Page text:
Dr. Richard P. Fox (Email) is the data analyst at the National Center for Children and Families. He is involved in organizing, managing, and analyzing data from various studies involving child and adolescent behavior. He also works with Dr. Michelle Warren at Columbia Presbyterian Hospital on medical studies dealing with development. He has a degree in General-Experimental Psychology, specializing in learning and experimental design, from the City University of New York (CUNY). He has taught courses in psychology at Brooklyn College, Hunter College, and Fordham University.
Dr. Margo Gardner (Email),
a Research Scientist at NCCF, earned her doctoral degree
in developmental psychology at Temple University, and her
B.A. in psychology at Duquesne University. Her past research
has focused on risk-taking among adolescents and the development
of juvenile offending. Her current research interests include
the roles of peer, parent, and community processes in adolescent
social development. Additional interests include studying
factors that facilitate and prevent the development of problem/risk
behavior among both normal and at-risk youth. Dr. Gardner
works on several NCCF research studies, including the Parenting and Adolescent Risk Behavior in Context and the Neighborhood Context and Adolescent Psychological and Behavioral Health projects.
Dr. Pamela Kato Klebanov (Email) received her Ph.D. in Social Psychology from Princeton University in 1989. Dr. Klebanov is currently a Research Scientist at the National Center for Children and Families, and an affiliate of the Bendheim-Thoman Center for Research on Child Wellbeing at Princeton University.
Dr. Anne Martin (Email) is a Senior Research Scientist and the Coordinator at the National Center for Children and Families. She earned her doctoral and master's degrees in public health from Columbia University. She is interested in both early childhood development and adolescent sexual behavior. Her research has focused on the effects of early intervention, the interplay between maternal and paternal supportive parenting, child care/classroom quality, adolescent sexual behavior, and young children's early self-regulation and cognition. At NCCF Dr. Martin has been involved in: Young Children's Self-Regulation in an Urban Context, Parenting and Adolescent Risk Behavior in Context, Child Care Subsidy Use Among Low-Income Families, The Effects of Classroom Quality on Third Grade Achievement, the Infant Health and Development Program, and the Early Head Start Research and Evaluation Project Grade 5 Follow-Up Study.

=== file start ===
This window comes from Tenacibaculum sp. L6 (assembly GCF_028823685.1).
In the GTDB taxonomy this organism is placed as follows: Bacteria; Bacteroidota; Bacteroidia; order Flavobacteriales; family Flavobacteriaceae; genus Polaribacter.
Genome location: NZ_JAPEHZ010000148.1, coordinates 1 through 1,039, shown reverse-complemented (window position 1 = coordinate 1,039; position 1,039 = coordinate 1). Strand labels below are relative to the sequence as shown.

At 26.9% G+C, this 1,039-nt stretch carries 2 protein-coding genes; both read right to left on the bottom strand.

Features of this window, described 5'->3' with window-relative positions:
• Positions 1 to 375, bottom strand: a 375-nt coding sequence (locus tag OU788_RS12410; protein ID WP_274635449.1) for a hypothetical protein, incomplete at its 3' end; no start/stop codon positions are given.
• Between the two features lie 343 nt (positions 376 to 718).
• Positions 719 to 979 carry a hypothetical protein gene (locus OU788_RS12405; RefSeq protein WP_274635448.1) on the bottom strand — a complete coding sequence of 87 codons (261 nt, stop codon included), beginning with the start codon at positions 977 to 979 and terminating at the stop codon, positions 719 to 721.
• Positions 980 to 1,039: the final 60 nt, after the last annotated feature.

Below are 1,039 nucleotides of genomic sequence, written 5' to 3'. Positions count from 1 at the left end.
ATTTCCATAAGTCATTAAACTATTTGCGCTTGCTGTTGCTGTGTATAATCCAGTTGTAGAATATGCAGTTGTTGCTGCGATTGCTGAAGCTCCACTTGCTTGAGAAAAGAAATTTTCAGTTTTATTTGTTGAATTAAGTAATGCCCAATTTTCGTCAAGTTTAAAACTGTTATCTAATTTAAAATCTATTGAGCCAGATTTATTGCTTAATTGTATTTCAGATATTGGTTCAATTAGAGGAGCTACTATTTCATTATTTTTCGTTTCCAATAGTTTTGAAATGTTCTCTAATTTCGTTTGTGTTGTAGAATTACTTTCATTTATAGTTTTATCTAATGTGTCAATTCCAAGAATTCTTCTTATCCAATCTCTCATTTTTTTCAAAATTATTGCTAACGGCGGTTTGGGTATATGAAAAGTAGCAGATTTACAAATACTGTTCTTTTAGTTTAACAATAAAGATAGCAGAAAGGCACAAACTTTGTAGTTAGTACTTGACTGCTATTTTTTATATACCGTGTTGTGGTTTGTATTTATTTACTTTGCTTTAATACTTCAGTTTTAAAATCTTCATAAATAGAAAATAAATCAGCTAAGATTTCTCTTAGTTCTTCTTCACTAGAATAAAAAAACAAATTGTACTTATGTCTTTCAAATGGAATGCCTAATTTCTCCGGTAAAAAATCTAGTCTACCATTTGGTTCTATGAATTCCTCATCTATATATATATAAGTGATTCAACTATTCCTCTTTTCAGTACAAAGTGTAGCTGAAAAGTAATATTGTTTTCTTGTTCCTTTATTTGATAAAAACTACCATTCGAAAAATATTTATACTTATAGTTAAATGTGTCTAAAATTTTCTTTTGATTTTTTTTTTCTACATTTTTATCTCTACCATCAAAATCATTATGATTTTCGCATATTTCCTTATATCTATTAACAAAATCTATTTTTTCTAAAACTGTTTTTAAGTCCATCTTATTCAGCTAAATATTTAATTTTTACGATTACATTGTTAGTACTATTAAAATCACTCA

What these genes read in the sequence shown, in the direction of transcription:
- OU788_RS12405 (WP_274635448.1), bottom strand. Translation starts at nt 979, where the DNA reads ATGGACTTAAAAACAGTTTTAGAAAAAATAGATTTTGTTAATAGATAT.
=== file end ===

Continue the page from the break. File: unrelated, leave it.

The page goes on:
Dr. Amélie Petitclerc (Email) is a Visiting Scholar at the NCCF, supported by a postdoctoral fellowship from the Canadian Institutes of Health Research. She completed a MA in forensic psychology at the University of British Columbia and a PhD in clinical psychology (2008) at l’Université Laval, in Quebec City. She pursued postdoctoral research for two years in Ireland, at the University College Dublin Geary Institute, before arriving at the NCCF in January 2011. She is interested in the development and prevention of disruptive behavior problems in children, and the use of new statistical methods to test causal effects of services and policies on children’s development. She currently works on data from the Infant Health and Development Program, as well as longitudinal studies from Canada and other Western countries.
Dr. Elizabeth Riina (Email) is a post-doctoral Research Scientist at NCCF. She earned her doctoral degree in Human Development & Family Studies from Penn State University, and her B.A. in Brain & Cognitive Sciences from the University of Rochester. Her research interests focus on family systems and adolescent development, and on the roles of family and socio-cultural contexts for adolescent development and well-being. Additional interests include studying the risk and protective factors that contribute to family and adolescent development, the interactions between neighborhood and family dynamics, and the development of coparenting relationships. Dr. Riina is involved in the Parenting and Adolescent Risk Behavior in Context and the Neighborhood Context and Adolescent Psychological and Behavioral Health projects.
Dr. Jeanne L. Reid (Email) is a Research Scientist at NCCF. She earned her doctoral degree in Early Childhood Policy from Teachers College at Columbia University, and her Masters in Public Administration from the Kennedy School at Harvard University. Her research interests focus on issues of both equity and excellence in preschool settings. Her doctoral work examined the relationship between the socio-economic composition of preschool classrooms and children’s learning during a year of Pre-K. Additional interests include studying the efforts at different levels of government to create systemic supports for high-quality early care and education, and she is working on several studies at NCCF to analyze the alignment and quality of early learning standards and the implications for policy and practice.